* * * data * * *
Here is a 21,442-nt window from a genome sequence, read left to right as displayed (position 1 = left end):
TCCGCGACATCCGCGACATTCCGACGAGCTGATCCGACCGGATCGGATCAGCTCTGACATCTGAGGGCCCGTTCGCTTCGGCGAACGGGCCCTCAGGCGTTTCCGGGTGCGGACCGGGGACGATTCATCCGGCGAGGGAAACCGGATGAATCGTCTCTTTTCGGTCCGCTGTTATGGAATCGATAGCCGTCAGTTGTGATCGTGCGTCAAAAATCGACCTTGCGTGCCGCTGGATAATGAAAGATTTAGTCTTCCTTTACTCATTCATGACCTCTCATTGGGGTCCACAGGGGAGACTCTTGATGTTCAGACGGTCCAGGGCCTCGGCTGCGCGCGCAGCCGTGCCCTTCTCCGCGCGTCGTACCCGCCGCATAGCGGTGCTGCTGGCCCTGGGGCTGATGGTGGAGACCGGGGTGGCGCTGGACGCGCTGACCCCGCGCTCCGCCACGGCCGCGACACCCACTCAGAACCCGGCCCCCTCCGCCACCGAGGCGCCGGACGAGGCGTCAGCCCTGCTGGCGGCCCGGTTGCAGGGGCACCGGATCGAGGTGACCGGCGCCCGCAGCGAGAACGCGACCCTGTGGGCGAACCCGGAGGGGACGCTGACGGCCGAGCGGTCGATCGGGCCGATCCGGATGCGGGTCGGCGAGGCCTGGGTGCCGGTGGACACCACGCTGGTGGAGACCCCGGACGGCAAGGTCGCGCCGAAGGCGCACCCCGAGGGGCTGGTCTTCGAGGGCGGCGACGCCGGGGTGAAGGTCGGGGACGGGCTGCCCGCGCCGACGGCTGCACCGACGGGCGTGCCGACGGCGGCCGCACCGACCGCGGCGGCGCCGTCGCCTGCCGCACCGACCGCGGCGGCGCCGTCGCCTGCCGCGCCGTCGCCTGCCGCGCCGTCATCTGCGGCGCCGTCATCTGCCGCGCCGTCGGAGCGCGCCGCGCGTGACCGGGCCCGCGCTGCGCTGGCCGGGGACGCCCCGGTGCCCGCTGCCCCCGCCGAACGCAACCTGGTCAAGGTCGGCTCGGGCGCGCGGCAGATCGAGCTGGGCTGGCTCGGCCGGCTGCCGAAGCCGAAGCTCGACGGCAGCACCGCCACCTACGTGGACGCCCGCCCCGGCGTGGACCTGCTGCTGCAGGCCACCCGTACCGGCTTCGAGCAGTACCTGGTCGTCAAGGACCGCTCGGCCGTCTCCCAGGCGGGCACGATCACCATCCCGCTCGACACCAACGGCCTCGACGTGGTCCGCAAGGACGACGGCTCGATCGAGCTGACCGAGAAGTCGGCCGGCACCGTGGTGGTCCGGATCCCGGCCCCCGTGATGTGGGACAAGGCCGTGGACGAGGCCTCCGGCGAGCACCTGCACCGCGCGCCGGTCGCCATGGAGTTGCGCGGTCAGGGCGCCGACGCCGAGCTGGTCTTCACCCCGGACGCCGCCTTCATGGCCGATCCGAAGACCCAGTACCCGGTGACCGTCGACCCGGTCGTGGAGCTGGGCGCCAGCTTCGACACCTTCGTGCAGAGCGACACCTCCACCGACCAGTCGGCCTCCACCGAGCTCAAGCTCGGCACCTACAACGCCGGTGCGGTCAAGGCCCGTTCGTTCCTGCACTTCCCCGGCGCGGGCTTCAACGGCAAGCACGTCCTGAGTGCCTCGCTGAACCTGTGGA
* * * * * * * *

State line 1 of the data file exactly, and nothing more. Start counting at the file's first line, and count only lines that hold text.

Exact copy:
Here is a 21,442-nt window from a genome sequence, read left to right as displayed (position 1 = left end):